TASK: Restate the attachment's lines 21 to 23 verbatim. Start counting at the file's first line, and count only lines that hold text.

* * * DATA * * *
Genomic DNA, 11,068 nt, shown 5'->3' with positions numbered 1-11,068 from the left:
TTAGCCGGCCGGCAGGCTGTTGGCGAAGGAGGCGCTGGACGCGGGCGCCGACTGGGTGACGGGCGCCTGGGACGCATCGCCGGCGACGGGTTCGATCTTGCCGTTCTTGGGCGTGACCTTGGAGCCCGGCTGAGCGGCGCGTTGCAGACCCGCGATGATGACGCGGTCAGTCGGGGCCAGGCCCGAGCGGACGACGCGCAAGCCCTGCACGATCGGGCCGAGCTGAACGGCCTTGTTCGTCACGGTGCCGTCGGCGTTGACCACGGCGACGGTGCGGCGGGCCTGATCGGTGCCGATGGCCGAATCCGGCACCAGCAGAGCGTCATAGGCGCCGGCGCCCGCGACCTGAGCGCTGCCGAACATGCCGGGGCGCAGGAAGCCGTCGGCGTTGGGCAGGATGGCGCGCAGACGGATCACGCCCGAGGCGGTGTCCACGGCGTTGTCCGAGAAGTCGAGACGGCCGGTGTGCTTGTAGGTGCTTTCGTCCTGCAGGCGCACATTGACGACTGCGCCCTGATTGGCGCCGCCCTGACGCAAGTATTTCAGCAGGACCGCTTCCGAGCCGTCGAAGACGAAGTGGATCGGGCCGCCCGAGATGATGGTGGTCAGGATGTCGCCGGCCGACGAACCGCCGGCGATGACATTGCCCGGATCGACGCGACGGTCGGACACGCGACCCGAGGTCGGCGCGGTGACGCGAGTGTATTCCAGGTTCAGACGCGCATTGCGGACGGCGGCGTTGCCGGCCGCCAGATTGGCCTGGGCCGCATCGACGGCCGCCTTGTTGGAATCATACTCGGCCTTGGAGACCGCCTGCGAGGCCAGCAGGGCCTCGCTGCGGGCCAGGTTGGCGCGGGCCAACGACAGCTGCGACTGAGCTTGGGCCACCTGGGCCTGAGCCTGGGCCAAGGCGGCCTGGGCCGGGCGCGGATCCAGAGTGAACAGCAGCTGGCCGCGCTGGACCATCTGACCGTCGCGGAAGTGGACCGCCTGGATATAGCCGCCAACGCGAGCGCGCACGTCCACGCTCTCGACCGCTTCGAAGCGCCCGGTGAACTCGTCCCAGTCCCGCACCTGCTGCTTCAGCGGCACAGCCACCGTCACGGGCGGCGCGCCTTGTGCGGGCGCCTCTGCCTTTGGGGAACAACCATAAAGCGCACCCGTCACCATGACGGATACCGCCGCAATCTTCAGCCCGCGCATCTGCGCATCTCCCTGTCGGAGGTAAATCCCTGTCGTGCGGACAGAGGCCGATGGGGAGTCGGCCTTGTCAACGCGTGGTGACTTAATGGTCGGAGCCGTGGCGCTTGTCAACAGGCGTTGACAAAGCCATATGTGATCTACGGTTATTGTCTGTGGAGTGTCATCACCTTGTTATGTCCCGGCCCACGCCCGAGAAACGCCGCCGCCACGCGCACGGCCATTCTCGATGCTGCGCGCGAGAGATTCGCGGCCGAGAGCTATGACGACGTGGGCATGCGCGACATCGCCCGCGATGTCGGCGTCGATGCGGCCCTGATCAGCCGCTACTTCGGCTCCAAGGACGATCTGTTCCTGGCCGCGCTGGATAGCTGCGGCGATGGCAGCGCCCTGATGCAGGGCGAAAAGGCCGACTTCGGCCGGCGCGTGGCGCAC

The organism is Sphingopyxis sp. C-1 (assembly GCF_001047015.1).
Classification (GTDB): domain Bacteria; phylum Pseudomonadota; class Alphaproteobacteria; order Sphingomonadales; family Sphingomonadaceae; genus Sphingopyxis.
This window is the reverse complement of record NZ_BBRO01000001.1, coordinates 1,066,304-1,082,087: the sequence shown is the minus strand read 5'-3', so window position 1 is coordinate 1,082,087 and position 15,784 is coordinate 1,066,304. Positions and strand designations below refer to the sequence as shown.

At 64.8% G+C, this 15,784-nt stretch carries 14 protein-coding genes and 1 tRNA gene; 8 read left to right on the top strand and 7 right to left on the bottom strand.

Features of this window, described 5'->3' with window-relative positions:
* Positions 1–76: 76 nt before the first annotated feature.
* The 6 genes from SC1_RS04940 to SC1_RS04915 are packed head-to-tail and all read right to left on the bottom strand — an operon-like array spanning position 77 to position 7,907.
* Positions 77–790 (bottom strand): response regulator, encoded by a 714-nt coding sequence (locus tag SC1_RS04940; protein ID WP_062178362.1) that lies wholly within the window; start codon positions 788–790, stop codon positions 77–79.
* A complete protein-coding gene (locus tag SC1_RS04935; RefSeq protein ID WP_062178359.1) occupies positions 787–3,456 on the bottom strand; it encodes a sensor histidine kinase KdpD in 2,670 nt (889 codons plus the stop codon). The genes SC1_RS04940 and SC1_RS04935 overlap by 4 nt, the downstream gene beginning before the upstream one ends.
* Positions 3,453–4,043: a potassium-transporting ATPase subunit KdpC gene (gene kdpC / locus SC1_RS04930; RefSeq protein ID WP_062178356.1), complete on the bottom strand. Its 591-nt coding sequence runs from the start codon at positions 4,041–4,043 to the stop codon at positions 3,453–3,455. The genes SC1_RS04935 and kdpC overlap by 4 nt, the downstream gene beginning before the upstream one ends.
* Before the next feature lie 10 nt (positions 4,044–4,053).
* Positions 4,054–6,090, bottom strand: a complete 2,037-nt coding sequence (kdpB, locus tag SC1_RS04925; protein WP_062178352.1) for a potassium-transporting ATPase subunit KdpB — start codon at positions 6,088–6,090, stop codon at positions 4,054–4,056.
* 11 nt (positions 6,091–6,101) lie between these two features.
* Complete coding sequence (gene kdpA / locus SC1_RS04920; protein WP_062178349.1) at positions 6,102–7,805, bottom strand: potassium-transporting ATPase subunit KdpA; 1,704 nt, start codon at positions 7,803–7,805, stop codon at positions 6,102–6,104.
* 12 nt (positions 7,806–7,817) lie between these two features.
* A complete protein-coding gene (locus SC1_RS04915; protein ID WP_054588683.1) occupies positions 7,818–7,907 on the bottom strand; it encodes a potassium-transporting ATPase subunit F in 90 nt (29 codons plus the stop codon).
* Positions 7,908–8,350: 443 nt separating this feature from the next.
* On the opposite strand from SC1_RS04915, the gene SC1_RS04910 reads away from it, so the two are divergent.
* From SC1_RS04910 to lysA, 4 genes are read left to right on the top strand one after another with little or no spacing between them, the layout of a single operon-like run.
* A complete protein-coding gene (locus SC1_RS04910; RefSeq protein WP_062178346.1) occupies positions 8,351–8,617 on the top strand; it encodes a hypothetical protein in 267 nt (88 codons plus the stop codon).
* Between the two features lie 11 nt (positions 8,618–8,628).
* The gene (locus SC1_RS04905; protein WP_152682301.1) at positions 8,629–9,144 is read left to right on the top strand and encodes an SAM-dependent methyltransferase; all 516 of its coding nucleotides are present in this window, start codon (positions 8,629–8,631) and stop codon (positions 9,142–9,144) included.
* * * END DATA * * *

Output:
* From SC1_RS04910 to lysA, 4 genes are read left to right on the top strand one after another with little or no spacing between them, the layout of a single operon-like run.
* A complete protein-coding gene (locus SC1_RS04910; RefSeq protein WP_062178346.1) occupies positions 8,351–8,617 on the top strand; it encodes a hypothetical protein in 267 nt (88 codons plus the stop codon).
* Between the two features lie 11 nt (positions 8,618–8,628).